This would be one of the largest expansions of federal background checks in decades and a huge step in the right direction toward safer gun laws in this country.


Someone you should know: Attorney General Kris Mayes

The Arizona Supreme Court revived an 1864 law on Tuesday that bans nearly all abortions. The law, literally from the Civil War-era, was passed before Arizona was even a state. It has no exceptions for rape or incest, and doctors who are prosecuted under the law could face fines and up to five years in prison.

In response to the ruling, Arizona Attorney General Kris Mayes made clear that she will not prosecute any women or doctors under this law. In a powerful statement, Mayes said, “As long as I am Attorney General, no woman or doctor will be prosecuted under this draconian law.”

Strong words from the state’s top law enforcement official.

This ruling has put Arizona — and its attorney general — smack in the middle of the national abortion debate. That makes Mayes someone to watch.


Norman Eisen’s weekend routine

Norman Eisen was special counsel to the House Judiciary Committee during the first impeachment of Donald Trump. He is a frequent MSNBC legal contributor and the author of the new book “Trying Trump.” You can buy it now, wherever you get your books. And tune in Monday at 8 p.m. ET for my conversation with Norm as we break down the first day of Trump’s New York hush money trial.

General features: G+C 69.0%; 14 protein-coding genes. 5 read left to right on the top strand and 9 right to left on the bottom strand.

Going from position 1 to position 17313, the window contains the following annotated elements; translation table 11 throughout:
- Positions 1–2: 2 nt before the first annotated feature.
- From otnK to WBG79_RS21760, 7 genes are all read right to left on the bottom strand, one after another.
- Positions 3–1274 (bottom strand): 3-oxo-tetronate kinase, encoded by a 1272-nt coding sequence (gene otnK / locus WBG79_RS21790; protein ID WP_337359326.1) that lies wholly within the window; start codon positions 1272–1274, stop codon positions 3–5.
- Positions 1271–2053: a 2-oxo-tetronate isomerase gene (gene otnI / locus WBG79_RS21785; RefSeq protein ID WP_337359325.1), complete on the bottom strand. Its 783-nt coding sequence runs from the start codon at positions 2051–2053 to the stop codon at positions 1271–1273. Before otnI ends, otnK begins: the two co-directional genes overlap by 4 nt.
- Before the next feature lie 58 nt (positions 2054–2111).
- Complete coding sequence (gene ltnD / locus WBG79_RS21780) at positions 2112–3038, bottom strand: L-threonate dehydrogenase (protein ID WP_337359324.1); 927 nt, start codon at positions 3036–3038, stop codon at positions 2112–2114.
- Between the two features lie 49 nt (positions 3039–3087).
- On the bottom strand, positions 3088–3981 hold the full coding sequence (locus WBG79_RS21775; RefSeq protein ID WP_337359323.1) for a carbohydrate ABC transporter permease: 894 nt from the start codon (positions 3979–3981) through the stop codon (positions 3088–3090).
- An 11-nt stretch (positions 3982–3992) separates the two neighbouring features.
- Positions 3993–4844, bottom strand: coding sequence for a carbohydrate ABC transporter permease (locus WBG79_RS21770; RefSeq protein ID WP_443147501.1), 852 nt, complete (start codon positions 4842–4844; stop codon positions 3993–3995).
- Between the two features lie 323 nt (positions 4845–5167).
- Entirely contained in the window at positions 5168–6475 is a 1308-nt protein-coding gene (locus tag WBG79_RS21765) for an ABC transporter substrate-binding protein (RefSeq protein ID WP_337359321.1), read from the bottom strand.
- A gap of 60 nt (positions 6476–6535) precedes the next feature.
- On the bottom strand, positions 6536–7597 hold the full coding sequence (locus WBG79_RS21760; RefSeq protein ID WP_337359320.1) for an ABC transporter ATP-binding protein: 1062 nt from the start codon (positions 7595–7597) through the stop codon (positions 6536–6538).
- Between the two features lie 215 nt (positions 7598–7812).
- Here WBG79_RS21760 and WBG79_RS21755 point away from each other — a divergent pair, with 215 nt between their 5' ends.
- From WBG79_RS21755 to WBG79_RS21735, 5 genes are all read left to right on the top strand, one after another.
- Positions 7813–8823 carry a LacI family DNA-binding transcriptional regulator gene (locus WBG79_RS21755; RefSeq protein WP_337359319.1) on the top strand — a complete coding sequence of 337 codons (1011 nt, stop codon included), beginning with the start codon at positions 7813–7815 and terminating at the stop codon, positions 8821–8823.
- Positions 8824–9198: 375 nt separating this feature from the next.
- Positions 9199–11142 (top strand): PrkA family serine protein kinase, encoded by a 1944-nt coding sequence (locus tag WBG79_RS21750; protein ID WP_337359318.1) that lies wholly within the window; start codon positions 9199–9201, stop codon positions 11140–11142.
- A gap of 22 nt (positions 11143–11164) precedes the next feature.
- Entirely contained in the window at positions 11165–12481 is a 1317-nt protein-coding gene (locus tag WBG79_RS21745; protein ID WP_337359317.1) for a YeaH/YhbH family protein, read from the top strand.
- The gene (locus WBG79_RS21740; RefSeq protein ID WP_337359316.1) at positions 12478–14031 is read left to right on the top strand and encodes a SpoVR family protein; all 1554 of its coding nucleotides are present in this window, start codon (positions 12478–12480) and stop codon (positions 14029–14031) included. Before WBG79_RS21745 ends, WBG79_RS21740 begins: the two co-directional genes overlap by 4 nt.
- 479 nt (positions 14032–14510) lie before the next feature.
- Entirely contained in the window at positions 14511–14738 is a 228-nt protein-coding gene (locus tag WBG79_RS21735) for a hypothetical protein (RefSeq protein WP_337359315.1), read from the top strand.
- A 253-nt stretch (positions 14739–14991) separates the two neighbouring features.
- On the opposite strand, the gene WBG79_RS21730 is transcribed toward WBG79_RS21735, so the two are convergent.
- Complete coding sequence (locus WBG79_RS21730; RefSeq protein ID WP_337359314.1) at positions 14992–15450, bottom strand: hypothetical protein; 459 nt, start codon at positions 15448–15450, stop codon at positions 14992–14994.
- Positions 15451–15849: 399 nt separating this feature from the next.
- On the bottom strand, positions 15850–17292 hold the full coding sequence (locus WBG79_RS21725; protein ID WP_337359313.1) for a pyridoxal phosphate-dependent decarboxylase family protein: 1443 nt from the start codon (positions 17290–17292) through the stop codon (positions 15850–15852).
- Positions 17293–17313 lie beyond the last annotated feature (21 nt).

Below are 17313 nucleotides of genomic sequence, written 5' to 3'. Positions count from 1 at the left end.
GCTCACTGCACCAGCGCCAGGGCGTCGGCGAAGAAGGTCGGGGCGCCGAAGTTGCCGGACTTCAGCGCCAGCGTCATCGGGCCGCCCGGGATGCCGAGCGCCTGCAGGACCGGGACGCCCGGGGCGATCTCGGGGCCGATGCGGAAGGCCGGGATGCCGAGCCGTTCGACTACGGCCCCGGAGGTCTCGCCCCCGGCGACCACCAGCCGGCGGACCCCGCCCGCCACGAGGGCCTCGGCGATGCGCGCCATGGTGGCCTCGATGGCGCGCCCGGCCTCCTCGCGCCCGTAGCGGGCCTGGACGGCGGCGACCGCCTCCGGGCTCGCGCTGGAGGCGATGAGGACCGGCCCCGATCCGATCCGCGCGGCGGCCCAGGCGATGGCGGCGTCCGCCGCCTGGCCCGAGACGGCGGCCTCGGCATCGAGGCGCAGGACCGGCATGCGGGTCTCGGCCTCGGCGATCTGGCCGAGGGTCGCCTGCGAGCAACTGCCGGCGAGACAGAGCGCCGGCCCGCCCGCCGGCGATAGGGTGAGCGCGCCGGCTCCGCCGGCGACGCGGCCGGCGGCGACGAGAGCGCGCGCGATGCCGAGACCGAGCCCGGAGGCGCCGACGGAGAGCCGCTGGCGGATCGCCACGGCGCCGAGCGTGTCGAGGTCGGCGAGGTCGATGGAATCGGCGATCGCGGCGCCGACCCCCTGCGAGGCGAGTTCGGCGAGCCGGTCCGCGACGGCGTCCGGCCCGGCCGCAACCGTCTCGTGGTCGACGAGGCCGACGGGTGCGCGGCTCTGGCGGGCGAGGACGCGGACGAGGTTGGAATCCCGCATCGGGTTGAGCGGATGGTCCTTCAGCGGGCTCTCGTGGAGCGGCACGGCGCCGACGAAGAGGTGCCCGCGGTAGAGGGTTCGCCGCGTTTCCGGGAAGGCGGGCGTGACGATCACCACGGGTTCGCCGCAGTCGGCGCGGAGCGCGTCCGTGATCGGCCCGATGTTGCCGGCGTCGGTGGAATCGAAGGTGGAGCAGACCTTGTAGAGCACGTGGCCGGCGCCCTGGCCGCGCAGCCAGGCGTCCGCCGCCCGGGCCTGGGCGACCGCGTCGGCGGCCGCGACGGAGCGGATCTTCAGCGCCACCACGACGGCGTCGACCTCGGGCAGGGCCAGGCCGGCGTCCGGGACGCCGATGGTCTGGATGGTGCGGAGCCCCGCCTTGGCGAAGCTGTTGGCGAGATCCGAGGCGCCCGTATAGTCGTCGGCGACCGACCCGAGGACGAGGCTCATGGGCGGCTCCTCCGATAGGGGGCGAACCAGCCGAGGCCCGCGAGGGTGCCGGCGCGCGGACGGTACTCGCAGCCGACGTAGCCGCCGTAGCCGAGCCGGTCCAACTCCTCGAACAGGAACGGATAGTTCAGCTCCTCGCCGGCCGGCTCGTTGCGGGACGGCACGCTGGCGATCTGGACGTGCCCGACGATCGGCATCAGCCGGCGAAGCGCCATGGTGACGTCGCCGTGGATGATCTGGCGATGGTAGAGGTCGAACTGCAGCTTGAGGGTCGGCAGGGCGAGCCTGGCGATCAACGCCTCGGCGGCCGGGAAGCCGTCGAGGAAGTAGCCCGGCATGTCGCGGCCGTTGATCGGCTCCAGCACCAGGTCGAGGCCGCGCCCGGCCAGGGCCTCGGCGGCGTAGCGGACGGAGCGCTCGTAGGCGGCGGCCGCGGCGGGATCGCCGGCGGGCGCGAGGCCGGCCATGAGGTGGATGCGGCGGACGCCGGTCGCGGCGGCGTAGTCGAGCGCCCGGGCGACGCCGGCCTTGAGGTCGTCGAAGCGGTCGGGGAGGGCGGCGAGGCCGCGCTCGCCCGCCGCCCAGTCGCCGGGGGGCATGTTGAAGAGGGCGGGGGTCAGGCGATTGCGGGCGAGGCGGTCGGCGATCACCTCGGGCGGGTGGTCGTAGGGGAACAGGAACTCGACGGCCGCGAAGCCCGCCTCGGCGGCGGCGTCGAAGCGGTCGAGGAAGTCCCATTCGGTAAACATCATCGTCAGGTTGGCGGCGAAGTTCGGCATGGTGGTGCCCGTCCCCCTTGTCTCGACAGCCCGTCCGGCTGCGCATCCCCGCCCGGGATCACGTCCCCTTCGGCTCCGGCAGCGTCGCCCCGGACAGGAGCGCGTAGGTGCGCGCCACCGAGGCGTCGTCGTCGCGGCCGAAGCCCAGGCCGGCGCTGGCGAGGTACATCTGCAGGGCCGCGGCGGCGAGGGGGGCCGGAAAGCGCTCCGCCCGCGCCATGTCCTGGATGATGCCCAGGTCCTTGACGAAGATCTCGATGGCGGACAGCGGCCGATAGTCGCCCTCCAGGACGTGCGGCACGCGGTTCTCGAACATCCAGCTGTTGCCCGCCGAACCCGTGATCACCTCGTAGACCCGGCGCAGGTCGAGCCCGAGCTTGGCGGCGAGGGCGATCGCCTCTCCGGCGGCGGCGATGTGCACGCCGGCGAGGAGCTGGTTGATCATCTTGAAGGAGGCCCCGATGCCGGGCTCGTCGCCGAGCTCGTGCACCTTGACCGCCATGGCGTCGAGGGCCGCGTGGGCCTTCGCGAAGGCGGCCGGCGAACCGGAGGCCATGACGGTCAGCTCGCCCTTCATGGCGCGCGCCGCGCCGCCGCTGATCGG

What show are you bingeing right now?

In honor of friend and fellow ambassador Rahm Emanuel, I have been watching “Shogun” and “Tokyo Vice.” However, informing Rahm of this was somehow not enough to get me an invite to this week’s Japanese state dinner.

What’s the last book you read?

“Tomorrow and Tomorrow and Tomorrow” by Gabrielle Zevin, which is slightly annoying but enjoyable. It’s about a lifelong friendship focused on video games. It inspired me so much I’m going to create my own video game about Trump’s trials, “Grand Theft Democracy.”

What time do you wake up on the weekends?

The same time every day, whether I want to or not: 5:50 a.m. 

How do you take your coffee?

Every day I start with an extra-large skim latte and a donut from 7-Eleven. They’re currently running a $2 special for both. It’s the best breakfast deal in town.